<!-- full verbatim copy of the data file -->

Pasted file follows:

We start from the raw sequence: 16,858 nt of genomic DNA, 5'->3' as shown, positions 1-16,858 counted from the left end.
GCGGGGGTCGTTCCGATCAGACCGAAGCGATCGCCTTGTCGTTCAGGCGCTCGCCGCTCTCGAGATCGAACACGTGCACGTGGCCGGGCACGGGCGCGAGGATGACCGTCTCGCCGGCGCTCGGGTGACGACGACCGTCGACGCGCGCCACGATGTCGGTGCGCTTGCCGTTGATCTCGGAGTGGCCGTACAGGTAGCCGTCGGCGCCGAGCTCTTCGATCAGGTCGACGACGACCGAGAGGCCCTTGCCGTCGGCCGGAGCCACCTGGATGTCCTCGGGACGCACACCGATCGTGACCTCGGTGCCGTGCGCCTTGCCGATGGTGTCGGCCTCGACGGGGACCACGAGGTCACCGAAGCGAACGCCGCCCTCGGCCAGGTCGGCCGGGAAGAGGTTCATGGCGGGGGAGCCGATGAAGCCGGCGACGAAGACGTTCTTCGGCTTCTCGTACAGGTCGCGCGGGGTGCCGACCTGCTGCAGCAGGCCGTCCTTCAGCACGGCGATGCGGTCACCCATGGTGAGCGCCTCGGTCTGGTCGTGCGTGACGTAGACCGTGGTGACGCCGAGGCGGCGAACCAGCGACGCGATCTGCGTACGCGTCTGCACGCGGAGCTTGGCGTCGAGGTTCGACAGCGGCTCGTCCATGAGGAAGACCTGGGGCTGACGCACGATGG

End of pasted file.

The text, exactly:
We start from the raw sequence: 16,858 nt of genomic DNA, 5'->3' as shown, positions 1-16,858 counted from the left end.
GCGGGGGTCGTTCCGATCAGACCGAAGCGATCGCCTTGTCGTTCAGGCGCTCGCCGCTCTCGAGATCGAACACGTGCACGTGGCCGGGCACGGGCGCGAGGATGACCGTCTCGCCGGCGCTCGGGTGACGACGACCGTCGACGCGCGCCACGATGTCGGTGCGCTTGCCGTTGATCTCGGAGTGGCCGTACAGGTAGCCGTCGGCGCCGAGCTCTTCGATCAGGTCGACGACGACCGAGAGGCCCTTGCCGTCGGCCGGAGCCACCTGGATGTCCTCGGGACGCACACCGATCGTGACCTCGGTGCCGTGCGCCTTGCCGATGGTGTCGGCCTCGACGGGGACCACGAGGTCACCGAAGCGAACGCCGCCCTCGGCCAGGTCGGCCGGGAAGAGGTTCATGGCGGGGGAGCCGATGAAGCCGGCGACGAAGACGTTCTTCGGCTTCTCGTACAGGTCGCGCGGGGTGCCGACCTGCTGCAGCAGGCCGTCCTTCAGCACGGCGATGCGGTCACCCATGGTGAGCGCCTCGGTCTGGTCGTGCGTGACGTAGACCGTGGTGACGCCGAGGCGGCGAACCAGCGACGCGATCTGCGTACGCGTCTGCACGCGGAGCTTGGCGTCGAGGTTCGACAGCGGCTCGTCCATGAGGAAGACCTGGGGCTGACGCACGATGG